My oldest sister Linda Veronica Herron (pictured above) is the family “Culture-Keeper” and has been compiling photos, documents, and interviews for a “Heritage Book” throughout her 29 years of service in the United States Army. She will retire next month, but during many trips to Fort Jackson, SC, she stopped in St. George and has my grandmother’s marriage certificate to Peter Cousar which is how we know her age upon leaving the state along with many other wicked and essential ancestral facts. I am the youngest of three, and Linda is my “She-ro.” She is also an entrepreneur of “Sistah Soldier’s Shea Shop.” Something about those “Veronicas!” (Our middle sister Natalie lives in Columbia, Md. and her gumbo is THE GUMBO. I inherited the homemade biscuit and salmon croquette genes, but trust – ALL of my grandmother’s daughters and grands can sho ‘nuf COOK!)
In closing, I must offer genuine dismay that my granddaughter will have to grow up sans Gullah Gullah Island unless “Hulu” or some other thwarted video source unearths an antiquated copy. What she does have now is the historical resource of me and the organized efforts of the GGCHC. Perpetuity. All of our children and grandchildren and great-grand children are assured cultural perpetuity from “The water that brought us.”
Ironically, the new Chairman of the Gullah Geechee Cultural Heritage Corridor is none other than the former co-star/consultant of the show: Ronald Dais
Ronald Daise (SHPO), Chairman, South Carolina –Ronald Daise, a native of St. Helena Island, SC, is a writer, actor, educator, and TV performer. His productions about Gullah heritage began after the publication of his first book, Reminiscences of Sea Island Heritage, in 1986. In its sequel, Gullah Branches, West African Roots, Daise utilizes memoir, historical documentation, photographs, traditional and nontraditional spirituals to showcase cultural connections he has witnessed first-hand. He has presented stories, music, history and lectures at museums, theaters, conferences and educational institutions across the country. From 1994-1998, Daise and his wife Natalie starred in Nick Jr. TV’s award-winning Gullah Gullah Island, for which they also served as cultural consultants. Daise is Vice President for Creative Education at Brookgreen Gardens in Murrells Inlet, SC, where he presents a weekly Gullah/Geechee program series. He is a recipient of the S.C. African American Heritage Commission’s 2008 Lifetime Achievement Award, the 1996 South Carolina Order of the Palmetto and the 1997 State of South Carolina Folk Heritage Award, given for lifetime achievement and excellence in folk art that has enriched the lives of the people in their community and state. He and his wife have two adult children.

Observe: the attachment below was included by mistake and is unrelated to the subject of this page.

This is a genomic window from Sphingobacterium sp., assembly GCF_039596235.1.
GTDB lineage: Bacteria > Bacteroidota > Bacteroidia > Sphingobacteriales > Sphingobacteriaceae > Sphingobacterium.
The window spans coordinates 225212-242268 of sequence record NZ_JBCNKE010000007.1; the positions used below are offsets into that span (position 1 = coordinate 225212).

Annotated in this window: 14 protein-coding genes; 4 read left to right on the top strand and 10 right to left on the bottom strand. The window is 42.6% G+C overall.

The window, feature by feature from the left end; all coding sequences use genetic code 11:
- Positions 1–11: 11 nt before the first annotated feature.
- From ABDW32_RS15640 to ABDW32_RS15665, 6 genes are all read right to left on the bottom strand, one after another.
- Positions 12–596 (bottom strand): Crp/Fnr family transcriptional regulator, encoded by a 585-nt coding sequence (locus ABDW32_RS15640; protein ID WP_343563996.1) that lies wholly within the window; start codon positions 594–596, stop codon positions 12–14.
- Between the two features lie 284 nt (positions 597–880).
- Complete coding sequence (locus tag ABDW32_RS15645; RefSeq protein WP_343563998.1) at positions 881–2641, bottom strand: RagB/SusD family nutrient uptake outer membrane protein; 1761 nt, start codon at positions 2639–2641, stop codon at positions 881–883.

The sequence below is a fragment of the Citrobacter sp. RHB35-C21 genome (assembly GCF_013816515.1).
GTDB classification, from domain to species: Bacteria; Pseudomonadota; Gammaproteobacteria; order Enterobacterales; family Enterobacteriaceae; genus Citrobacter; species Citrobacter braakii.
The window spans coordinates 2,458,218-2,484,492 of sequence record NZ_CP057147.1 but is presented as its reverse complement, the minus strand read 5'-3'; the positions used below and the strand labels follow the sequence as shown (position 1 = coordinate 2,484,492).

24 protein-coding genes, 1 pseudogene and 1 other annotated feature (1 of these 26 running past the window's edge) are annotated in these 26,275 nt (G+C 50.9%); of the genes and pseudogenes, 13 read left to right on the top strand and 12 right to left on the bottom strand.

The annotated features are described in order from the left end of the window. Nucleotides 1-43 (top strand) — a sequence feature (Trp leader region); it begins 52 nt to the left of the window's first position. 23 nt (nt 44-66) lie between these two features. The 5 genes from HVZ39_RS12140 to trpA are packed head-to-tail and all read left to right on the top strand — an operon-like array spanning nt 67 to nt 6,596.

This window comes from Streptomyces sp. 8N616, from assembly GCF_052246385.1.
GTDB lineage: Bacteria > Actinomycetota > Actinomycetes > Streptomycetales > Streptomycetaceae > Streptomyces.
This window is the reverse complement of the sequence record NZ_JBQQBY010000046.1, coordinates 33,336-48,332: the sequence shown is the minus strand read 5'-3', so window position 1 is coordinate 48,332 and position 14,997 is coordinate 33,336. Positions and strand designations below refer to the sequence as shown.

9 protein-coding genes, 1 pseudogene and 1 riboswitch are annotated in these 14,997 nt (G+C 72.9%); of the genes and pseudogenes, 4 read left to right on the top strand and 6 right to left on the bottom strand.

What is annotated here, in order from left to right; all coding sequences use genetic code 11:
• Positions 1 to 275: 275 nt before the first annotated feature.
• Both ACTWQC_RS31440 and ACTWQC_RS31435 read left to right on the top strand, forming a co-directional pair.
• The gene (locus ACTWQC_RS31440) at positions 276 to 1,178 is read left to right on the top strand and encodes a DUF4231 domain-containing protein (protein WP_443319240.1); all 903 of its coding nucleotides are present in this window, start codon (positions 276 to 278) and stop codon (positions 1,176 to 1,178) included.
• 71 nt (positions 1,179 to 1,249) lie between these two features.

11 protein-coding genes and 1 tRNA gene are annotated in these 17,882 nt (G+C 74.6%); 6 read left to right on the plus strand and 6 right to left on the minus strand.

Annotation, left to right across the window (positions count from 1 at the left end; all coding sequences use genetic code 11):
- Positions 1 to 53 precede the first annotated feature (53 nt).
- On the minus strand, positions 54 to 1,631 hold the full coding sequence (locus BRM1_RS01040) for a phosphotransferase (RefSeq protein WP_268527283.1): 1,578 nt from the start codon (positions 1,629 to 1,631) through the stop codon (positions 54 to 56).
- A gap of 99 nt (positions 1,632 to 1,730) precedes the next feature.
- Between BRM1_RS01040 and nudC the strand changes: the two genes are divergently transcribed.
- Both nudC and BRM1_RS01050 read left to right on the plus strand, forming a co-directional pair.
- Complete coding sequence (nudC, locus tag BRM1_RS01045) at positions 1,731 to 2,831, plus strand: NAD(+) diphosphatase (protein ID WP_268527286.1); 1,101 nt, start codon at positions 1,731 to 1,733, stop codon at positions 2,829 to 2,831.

That’s a Gullah wrap. This proud gal of Gullah origin (who still defies the “Kelly Girl” title) has earned the most from a writing gig that never was. I am rich without pay and fortified and happy to pen this for free. What more homage can I online-give for all that my ancestors did for me? I can do much more, and so can you. If “The water brought us,” then you must surely be Gullah too!
Checkout the links below…explore…learn…hunt…dig. Become a self-appointed, culturally anointed archaeologist and dig up your own roots. You never know, we just might be country cuzin’s.
I look forward to sharing my Cumberland Island excursion with you and learning more during the Savannah public meeting which will be the first in 2013 and held February 8th at Savannah State University. Please visit the official Gullah Geechee website for the on-campus locale.
Penny Dickerson 2013
GREAT LINKS TO FOLLOW
Gullah Geechee Cultural Heritage Corridor
Gullah Geechee Cultural Heritage Corridor invited to participate in the 2013 Presidential Inaugural Parade in Washington, D.C.
Gullah Geechee Management Plan Available for Public View
National Park Service – Gullah Geechee Public Comment Report
Gullah and Geechee Culture (New Georgia encyclopedia)